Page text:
GLV organizes it curriculum in two-week blocks we call sessions.Students may come for 1 or more sessions.
The Step Theory
When learning a language, the most common first step for people is to attend classes. The concept of most classes is to first place students according to language ability. Though there are other ways to set-up classes, by age or interest or availability for example, by level is usually considered the most effective set-up for teaching a class of students. However, this first step is a long way from the final goal of most students, to be able to function effectively in the world. It is common to hear students say that they understand everything in their class, but cannot understand anything once they leave the classroom.
This happens because in the classroom, the students are in a very safe place in terms of language use. Even in an English only classroom environment, the teacher and students know each other, over time, quite well. The teacher knows where the students are in terms of their language skills and has a plan for helping those students learn more about the language and then carefully guide the students through the plan. Perhaps it is a bit like going on a tour to a foreign country that you know nothing about. You have a tour guide that takes care of everything. You just have to enjoy the experience. If suddenly, the tour is cancelled and you are completely on your own, needing to find your own accommodation, your own food, your own way home, no matter how carefully you paid attention to the tour guide during the tour, most of you would find suddenly being on your own a terrifying experience. It is a very big step to go from the classroom to the "real" world.
What makes GLV different from most language schools is that it has a different goal. GLV, of course, must provide opportunities for students to study English, but our goal, just in terms of language learning, is far more than that. Language is a tool for communication and like any tool, to be able to use it effectively requires more than just study, it requires practice. Language schools generally leave the practice part up to the students to do, or not do, outside of the class, in the "real world". This requires students to jump directly into the world and see how they do. Most do poorly or do not even try.
How GLV differs is that it provides a series of steps for student to take in preparation toward functioning in the world outside. These provide students with a safe environment in which to practice the language.
The first step, as in language schools, is the classroom, the safest environment to learn what to do with the language. At GLV this means that students are placed into small classes (no more than 15 students) first according to level (initially determined by placement test and subsequently by teachers' recommendation), and also, if possible, by age and/or area of interest. Currently the same group of students is with the same teacher for a minimum of 28 hours in a two-week period. They become comfortable with each other and their teacher over time, which is important for this level of language learning. The goal of the teachers in these classes is to provide support for students in order for the students to learn more about how to use the language.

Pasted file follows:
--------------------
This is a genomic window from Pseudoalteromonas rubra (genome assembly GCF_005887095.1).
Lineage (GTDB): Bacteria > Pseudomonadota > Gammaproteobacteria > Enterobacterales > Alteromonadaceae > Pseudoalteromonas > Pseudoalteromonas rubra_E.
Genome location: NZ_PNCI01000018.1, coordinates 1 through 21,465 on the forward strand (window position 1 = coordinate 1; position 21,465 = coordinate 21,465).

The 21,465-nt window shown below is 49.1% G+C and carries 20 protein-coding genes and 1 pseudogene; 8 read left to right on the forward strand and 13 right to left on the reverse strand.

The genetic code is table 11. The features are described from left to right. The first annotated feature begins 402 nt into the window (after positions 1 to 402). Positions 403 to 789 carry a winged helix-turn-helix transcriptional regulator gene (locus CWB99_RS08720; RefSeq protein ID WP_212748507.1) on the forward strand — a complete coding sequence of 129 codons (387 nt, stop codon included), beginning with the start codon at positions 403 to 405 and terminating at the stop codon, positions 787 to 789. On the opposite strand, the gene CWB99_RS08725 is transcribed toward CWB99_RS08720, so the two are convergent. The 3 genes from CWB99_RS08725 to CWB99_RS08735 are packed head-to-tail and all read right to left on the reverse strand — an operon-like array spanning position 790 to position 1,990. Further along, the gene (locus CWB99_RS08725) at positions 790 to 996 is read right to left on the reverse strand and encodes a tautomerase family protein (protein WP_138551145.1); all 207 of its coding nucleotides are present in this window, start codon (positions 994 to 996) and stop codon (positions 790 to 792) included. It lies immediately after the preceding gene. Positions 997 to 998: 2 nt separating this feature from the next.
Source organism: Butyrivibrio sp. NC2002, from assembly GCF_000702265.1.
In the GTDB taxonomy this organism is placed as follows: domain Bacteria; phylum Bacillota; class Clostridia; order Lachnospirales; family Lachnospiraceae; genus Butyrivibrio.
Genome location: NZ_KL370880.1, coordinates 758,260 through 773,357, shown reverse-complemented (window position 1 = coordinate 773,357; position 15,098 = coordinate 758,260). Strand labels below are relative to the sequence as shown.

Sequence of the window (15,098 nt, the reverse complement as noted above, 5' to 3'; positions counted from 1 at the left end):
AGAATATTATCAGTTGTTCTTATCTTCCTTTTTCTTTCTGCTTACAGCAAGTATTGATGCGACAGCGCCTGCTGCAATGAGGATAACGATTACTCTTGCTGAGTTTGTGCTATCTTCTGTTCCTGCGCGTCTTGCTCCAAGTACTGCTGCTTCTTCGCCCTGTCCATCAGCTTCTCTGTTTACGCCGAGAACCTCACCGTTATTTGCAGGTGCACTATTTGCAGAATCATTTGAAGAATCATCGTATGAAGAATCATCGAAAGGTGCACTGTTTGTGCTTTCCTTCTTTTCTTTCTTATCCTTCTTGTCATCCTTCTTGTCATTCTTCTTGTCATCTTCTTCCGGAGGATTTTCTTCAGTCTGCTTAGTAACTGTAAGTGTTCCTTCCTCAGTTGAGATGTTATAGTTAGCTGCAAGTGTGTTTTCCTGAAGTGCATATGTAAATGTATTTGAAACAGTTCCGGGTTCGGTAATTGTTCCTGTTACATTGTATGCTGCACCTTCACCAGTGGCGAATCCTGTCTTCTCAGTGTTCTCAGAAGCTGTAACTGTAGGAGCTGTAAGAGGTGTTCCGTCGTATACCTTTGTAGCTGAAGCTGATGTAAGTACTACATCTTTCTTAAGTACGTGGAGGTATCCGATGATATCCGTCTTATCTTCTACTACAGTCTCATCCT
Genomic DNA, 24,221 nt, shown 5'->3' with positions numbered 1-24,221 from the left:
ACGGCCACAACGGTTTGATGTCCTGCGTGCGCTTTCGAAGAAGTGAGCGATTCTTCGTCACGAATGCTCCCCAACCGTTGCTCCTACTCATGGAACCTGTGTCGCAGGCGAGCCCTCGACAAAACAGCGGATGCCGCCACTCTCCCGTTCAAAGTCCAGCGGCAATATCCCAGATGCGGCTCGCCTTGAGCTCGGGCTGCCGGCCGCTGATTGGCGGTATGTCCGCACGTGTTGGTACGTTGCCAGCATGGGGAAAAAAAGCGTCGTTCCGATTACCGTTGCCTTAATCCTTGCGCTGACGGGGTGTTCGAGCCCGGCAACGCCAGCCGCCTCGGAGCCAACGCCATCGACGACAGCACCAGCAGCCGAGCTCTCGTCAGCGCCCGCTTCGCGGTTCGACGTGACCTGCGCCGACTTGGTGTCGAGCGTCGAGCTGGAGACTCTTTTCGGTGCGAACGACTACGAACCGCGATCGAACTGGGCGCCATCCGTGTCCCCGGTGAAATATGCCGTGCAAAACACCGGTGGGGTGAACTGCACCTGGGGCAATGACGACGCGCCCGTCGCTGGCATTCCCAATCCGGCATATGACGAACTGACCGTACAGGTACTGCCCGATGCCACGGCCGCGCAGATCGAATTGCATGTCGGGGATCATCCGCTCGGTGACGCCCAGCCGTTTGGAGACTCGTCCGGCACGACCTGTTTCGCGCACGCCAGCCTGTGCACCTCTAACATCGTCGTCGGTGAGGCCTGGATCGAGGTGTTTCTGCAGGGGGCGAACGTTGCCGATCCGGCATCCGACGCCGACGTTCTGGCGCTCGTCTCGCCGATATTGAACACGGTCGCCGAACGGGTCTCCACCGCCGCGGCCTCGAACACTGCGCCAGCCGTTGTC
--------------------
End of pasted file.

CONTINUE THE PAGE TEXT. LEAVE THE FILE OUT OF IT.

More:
The second step is to take students a bit away from the safety net. This step, in the current form of our program, is manifested mainly through our electives and to a lesser extent through our workshops. The electives are still of the classroom format, which students are familiar with, but they are not with the same teacher (usually) or with the same group of students. They are in a less comfortable environment. They are also with a more varied group of students in terms of language ability. Also, they are in a class that has a very different purpose. While the skills-based class is mostly concerned with teaching students more about the language and how to use it, the elective and workshops are opportunities for the students to use the English language as a tool to learn about the world around them. Knowledge should be the goal, not language learning.
The third step is now to take the students away from the safety of the classroom environment into the much less structured evening program. Here GLV is placing students in an environment that has not been carefully planned with their individual needs in mind. They are experiencing an environment that requires them to interact with a wide variety of people, both Chinese and foreigner, who may have a variety of reasons for being here. However, it is still a safer environment than the "real" world because for the most part, for whatever reason someone has come to participate in the evening program, most everyone wants to improve his/her English.
By this time, when students finally take that last step into the real world, if they have taken advantage of all GLV has to offer them, they should find that they have the confidence and have reached a certain degree of comfort in the language to use it successfully in the world outside.
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